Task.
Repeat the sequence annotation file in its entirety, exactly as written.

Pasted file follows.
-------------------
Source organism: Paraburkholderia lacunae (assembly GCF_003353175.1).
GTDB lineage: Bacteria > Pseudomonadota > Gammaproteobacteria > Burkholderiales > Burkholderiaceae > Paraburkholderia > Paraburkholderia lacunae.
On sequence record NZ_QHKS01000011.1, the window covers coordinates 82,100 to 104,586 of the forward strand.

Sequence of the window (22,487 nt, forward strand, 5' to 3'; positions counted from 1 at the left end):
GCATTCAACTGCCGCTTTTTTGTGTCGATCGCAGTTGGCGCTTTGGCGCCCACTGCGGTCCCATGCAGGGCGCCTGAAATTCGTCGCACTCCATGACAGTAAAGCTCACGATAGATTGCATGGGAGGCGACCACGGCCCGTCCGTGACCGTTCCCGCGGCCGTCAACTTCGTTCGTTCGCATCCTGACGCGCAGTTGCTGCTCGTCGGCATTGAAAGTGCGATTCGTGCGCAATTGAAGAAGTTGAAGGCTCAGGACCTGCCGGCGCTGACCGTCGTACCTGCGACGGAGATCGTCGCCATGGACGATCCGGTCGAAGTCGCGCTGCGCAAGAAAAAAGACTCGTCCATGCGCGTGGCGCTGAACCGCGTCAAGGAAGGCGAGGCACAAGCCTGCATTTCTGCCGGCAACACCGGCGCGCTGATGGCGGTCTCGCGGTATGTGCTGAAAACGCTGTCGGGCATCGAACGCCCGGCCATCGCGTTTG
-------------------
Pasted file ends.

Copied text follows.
Source organism: Paraburkholderia lacunae (assembly GCF_003353175.1).
GTDB lineage: Bacteria > Pseudomonadota > Gammaproteobacteria > Burkholderiales > Burkholderiaceae > Paraburkholderia > Paraburkholderia lacunae.
On sequence record NZ_QHKS01000011.1, the window covers coordinates 82,100 to 104,586 of the forward strand.

Sequence of the window (22,487 nt, forward strand, 5' to 3'; positions counted from 1 at the left end):
GCATTCAACTGCCGCTTTTTTGTGTCGATCGCAGTTGGCGCTTTGGCGCCCACTGCGGTCCCATGCAGGGCGCCTGAAATTCGTCGCACTCCATGACAGTAAAGCTCACGATAGATTGCATGGGAGGCGACCACGGCCCGTCCGTGACCGTTCCCGCGGCCGTCAACTTCGTTCGTTCGCATCCTGACGCGCAGTTGCTGCTCGTCGGCATTGAAAGTGCGATTCGTGCGCAATTGAAGAAGTTGAAGGCTCAGGACCTGCCGGCGCTGACCGTCGTACCTGCGACGGAGATCGTCGCCATGGACGATCCGGTCGAAGTCGCGCTGCGCAAGAAAAAAGACTCGTCCATGCGCGTGGCGCTGAACCGCGTCAAGGAAGGCGAGGCACAAGCCTGCATTTCTGCCGGCAACACCGGCGCGCTGATGGCGGTCTCGCGGTATGTGCTGAAAACGCTGTCGGGCATCGAACGCCCGGCCATCGCGTTTG